20 November 2018
It is said that it is not experience that shapes you in life, but rather how you respond to it.
We’ve all had those days when it feels like the world’s coming to an end and you’ve got too much going on. Yet, something comes along to snap things back into perspective. This weekend, I had one such moment. I met someone who really shook my foundations.
Freya Lewis is 15 years old. Last year, she was just metres from the Manchester Arena bomb that took 22 lives, including that of her best friend Nell Jones. Freya had catastrophic injuries that left her in a coma for more than five days, needed more than 16 surgeries and had to learn to walk again.
There’s no doubt that 22nd May 2017 will be forever etched in the minds of Freya and her family, yet speaking to them, it was clear that this remarkable family haven’t been beaten by the experience they should never have had.
As Freya speaks of her road to recovery, her focus is very much on those around her. On how she can positively impact others. How she could make Ariana Grande – the popstar performing that night – feel better?
I was honoured to meet Freya’s family to record the latest episode of my podcast. I started the series to share stories of inspirational characters and I can honestly say Freya is one of the most inspirational people I’ve met.
Finding the light
The family speaks of her two broken legs, broken arm and plethora of facial and internal injuries. The doctors at the time described them as injuries more often associated with a war zone. Yet it’s the mental injuries that could have done the most lasting damage.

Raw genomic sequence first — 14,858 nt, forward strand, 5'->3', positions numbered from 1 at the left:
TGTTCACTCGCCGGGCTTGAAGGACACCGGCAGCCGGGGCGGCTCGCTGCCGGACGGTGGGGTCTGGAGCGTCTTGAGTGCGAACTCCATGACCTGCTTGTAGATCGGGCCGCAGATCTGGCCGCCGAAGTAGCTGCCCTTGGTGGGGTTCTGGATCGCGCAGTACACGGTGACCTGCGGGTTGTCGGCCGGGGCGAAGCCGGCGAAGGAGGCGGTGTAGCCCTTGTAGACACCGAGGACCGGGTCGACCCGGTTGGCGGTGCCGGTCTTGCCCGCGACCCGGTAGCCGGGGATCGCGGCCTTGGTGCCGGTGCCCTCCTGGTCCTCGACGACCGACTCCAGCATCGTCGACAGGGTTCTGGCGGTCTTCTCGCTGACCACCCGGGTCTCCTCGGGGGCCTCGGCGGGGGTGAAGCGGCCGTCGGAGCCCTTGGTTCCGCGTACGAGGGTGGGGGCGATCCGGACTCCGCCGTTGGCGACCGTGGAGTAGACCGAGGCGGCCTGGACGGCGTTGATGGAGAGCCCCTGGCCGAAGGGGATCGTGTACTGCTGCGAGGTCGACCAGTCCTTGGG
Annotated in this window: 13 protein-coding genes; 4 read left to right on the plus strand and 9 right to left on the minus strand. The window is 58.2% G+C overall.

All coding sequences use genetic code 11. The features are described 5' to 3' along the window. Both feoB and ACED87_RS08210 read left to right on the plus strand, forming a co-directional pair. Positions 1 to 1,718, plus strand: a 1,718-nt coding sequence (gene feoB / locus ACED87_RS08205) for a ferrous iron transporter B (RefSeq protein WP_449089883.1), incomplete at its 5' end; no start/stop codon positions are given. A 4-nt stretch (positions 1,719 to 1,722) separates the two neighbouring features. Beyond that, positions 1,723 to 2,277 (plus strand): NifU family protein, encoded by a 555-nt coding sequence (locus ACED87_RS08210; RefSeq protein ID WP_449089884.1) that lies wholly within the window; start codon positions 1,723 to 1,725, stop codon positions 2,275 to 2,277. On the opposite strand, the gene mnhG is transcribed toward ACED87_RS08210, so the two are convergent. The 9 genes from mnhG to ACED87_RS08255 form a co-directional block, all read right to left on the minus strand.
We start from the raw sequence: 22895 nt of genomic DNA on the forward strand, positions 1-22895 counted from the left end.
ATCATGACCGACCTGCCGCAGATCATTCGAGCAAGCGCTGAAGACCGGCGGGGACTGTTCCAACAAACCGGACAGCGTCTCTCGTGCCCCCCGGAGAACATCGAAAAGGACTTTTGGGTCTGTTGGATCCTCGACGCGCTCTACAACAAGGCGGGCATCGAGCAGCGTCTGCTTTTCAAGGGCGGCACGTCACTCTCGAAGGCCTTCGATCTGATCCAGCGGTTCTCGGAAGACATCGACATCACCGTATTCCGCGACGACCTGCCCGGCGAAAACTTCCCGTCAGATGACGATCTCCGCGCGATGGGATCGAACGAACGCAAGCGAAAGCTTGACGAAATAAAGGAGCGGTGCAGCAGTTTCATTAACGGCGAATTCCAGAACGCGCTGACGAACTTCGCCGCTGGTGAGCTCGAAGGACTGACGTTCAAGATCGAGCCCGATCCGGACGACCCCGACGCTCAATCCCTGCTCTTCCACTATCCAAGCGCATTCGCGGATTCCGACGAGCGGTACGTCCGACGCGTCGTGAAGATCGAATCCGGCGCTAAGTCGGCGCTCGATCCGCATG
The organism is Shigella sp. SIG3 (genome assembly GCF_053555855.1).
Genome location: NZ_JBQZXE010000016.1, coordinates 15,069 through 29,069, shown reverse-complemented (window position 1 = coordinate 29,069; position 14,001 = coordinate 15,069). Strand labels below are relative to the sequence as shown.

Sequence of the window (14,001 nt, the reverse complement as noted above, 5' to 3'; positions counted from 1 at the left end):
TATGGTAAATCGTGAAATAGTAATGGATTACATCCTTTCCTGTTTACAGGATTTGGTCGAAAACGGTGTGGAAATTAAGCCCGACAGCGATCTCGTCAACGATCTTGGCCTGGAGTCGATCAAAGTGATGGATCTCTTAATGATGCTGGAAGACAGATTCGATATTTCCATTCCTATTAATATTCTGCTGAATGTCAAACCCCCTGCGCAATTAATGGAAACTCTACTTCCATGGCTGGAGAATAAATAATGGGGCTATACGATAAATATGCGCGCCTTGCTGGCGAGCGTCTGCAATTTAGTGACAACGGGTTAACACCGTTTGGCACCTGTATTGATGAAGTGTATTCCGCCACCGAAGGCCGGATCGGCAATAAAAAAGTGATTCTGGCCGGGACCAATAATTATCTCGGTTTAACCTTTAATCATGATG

However, Freya speaks with wisdom beyond her years when she describes how, mentally, she’s ok. Despite doctors persistently checking for signs of PTSD, so far, there have been none. Her advice? Talk. She says that from day one her family have encouraged her to talk about her experience and her feelings when she’s ready. Her drama coaches even created an emoji system for the days when Freya didn’t feel like talking.
That’s advice we can all take on board. Too many of us are guilty of shutting ourselves away to deal with our troubles; but more often than not things spiral downwards when we do this.
Nick, Freya’s dad, describes the importance of laughter – how Freya and two girls who were also injured in the attack were side by side in their hospital beds, recovering from horrific injuries yet there was laughter in the room. In the darkest times, there is so much light in finding something to laugh about.
There is no doubt that Freya has been changed by the attack, but she certainly hasn’t been broken.
Listen in to the full chat with Freya and Nick on my latest podcast. I’d love to know what you think of this remarkable family.
Thank you again to the Lewis family for joining me on Sunday – it’s a day I’ll always remember.